In June 2016, Barrack brokered a meeting between Manafort and MBS. But Manafort canceled at the last minute, foreshadowing his pulling out of the August 2016 summit in Tangier and prompting Barrack to pass along assurances from Manafort that Trump’s proposed Muslim ban would not apply to Saudi Arabia. 

But after July 31, when Kilimnik and Manafort agreed on meeting in Manhattan hours before Barrack was to leave for Tangier, plans for the meeting with the top UAE figures appeared to have changed, according to exhibits and transcripts in Barrack’s trial.

When Barrack told al-Malik that Manafort would not be attending, al-Malik’s surprised response triggered reassurances from Barrack, who replied that Trump had approved the arrangement: “I am empowered to handle all. Better this way. Very sensitive and I have all the authority.”

Al-Malik responded only with “Okay.”

Barrack then emailed al-Malik again, telling him the authorization had come from the very top of the Trump campaign, the candidate himself: “I just spoke to Trump about this for an hour and we decided this is the best method.” 

“Okay, sir,” al-Malik replied.

“We will do conf call with Paul on Thursday,” Barrack continued, reassuring al-Malik that Manafort would be available. Federal prosecutors claim that Barrack flew to the UAE on Wednesday, August 3, meeting his UAE counterparts the next day, creating a conflict with Manafort’s meeting with Kilimnik late on the evening of August 2.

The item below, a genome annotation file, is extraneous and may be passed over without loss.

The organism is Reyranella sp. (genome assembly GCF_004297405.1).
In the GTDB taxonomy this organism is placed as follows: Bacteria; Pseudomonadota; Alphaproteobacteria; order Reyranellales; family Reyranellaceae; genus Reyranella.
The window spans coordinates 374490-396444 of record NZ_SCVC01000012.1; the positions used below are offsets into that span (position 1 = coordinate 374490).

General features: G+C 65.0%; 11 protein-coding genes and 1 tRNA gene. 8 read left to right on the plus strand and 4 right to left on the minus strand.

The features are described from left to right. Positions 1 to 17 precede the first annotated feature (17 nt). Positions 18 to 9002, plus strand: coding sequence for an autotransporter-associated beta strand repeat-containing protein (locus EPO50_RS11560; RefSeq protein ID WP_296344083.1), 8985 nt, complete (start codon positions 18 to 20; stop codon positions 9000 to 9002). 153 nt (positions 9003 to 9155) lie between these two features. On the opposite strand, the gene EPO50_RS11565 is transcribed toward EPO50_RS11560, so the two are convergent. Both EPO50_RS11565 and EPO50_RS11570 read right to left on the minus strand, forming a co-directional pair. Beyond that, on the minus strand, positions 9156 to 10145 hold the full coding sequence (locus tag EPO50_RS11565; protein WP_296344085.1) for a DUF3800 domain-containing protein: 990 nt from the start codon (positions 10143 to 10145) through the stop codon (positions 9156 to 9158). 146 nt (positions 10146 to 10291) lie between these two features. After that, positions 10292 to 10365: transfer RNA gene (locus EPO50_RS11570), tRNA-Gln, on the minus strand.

Investigators working for Special Counsel Robert Mueller were intensely interested in Barrack’s meeting with UAE royals and emails with Manafort referencing the meeting in Tangier.

In a later interview with the FBI, Barrack downplayed Manafort’s role in the Tangier trip. Manafort told the FBI that it was not a campaign trip and Manafort’s participation in the UAE trip “was deliberated” but ultimately shelved.

Evidence produced in Barrack’s trial contradicts his testimony to Mueller’s investigators, showing Trump was involved in decision-making regarding the meeting and that Manafort’s presence in Tangier was considered critical by Barrack’s UAE counterparts.

The contradiction bolsters a key charge of federal prosecutors — that Barrack lied in multiple interviews with the FBI about his relationship with the UAE.

The Manafort-Kilimnik meeting, later intensely scrutinized by Special Counsel Robert Mueller, occurred at 666 5th Ave.’s Grand Havana Room late on the night of August 2 where Manafort provided internal polling data from the campaign to the Russian and discussed a “backdoor plan” to force Ukraine into into an unfavorable peace in the two-year-old Russo-Ukrainian War.  

Barrack’s private flight from Hawaii to Tangier departed a few hours later, on Wednesday Aug. 3.